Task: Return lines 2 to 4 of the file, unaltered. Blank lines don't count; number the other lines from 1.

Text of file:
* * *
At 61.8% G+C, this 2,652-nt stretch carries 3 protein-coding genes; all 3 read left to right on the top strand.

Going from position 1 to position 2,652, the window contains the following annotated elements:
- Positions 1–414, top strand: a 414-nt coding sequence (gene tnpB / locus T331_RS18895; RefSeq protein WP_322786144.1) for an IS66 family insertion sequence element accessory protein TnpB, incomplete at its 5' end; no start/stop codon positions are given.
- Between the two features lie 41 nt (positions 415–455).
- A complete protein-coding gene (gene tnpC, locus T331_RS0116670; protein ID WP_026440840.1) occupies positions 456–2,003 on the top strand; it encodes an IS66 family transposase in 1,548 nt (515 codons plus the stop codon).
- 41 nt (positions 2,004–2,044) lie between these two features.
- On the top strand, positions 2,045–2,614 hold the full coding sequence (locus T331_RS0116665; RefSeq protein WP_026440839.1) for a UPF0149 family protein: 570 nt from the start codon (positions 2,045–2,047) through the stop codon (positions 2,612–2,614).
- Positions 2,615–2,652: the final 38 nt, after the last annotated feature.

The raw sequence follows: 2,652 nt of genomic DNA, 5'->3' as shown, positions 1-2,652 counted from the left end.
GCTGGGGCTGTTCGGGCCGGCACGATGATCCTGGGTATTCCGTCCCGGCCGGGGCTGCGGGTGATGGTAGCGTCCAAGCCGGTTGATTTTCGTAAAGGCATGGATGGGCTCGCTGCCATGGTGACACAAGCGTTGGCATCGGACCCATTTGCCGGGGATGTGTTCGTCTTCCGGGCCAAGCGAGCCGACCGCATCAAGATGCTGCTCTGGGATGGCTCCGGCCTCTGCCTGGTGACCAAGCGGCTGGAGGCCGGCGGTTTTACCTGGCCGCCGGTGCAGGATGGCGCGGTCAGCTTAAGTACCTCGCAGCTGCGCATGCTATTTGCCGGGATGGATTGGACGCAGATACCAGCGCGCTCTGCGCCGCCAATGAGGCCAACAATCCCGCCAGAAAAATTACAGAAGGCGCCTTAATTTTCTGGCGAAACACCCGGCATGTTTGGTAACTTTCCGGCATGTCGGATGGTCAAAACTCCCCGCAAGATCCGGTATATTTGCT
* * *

Going from position 1 to position 2,652, the window contains the following annotated elements:
- Positions 1–414, top strand: a 414-nt coding sequence (gene tnpB / locus T331_RS18895; RefSeq protein WP_322786144.1) for an IS66 family insertion sequence element accessory protein TnpB, incomplete at its 5' end; no start/stop codon positions are given.
- Between the two features lie 41 nt (positions 415–455).